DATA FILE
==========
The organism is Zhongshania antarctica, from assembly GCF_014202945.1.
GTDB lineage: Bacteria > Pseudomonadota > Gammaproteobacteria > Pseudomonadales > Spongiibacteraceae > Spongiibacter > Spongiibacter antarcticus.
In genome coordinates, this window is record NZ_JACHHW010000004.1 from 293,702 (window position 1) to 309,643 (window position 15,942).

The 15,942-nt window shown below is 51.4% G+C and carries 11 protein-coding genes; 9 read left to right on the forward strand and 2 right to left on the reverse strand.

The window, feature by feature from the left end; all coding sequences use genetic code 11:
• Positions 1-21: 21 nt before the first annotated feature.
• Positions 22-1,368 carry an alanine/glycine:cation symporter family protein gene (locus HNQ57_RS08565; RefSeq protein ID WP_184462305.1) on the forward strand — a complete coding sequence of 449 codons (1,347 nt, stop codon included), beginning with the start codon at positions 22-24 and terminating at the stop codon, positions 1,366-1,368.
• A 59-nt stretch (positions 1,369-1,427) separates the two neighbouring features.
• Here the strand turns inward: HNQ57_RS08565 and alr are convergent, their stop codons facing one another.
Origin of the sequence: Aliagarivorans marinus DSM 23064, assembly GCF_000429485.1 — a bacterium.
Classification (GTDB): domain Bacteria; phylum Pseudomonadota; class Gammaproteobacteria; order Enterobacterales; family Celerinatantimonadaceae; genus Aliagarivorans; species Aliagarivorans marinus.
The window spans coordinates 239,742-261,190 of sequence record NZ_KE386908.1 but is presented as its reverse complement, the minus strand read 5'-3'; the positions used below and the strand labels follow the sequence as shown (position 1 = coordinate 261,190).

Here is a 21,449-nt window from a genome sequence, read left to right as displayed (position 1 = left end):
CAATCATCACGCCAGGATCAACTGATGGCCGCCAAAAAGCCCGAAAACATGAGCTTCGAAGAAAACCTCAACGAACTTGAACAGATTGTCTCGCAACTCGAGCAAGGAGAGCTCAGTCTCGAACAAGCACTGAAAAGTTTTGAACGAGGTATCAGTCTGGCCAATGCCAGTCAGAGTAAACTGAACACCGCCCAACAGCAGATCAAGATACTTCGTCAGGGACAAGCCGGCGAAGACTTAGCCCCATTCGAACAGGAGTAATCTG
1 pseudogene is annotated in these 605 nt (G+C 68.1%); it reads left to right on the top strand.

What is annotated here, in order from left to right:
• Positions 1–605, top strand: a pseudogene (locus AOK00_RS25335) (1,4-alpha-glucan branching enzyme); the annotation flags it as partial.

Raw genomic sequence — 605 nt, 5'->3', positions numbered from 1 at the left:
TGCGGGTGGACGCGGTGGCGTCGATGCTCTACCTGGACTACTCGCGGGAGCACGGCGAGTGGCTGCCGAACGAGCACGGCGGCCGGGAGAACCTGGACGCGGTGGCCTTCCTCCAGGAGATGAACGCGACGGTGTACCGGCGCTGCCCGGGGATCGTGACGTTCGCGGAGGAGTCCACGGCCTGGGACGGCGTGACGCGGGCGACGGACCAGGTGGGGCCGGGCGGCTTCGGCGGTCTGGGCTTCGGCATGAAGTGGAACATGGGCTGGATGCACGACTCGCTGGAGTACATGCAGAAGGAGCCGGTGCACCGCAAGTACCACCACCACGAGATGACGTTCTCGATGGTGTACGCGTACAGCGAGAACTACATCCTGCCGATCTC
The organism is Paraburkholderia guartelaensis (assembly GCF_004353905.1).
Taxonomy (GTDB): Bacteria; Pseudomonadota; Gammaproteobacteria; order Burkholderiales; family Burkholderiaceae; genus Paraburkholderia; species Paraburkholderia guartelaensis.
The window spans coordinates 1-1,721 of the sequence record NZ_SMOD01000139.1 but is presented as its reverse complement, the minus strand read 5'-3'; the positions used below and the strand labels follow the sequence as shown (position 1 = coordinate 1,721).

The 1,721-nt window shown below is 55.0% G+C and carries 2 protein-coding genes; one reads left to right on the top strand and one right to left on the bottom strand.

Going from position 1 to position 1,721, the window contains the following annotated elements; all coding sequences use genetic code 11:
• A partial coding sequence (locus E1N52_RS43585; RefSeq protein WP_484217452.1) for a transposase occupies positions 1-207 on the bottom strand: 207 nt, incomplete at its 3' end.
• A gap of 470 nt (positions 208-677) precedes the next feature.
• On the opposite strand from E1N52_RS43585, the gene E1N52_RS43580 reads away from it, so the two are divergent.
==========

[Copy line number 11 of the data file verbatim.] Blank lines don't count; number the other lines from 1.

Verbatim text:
Classification (GTDB): domain Bacteria; phylum Pseudomonadota; class Gammaproteobacteria; order Enterobacterales; family Celerinatantimonadaceae; genus Aliagarivorans; species Aliagarivorans marinus.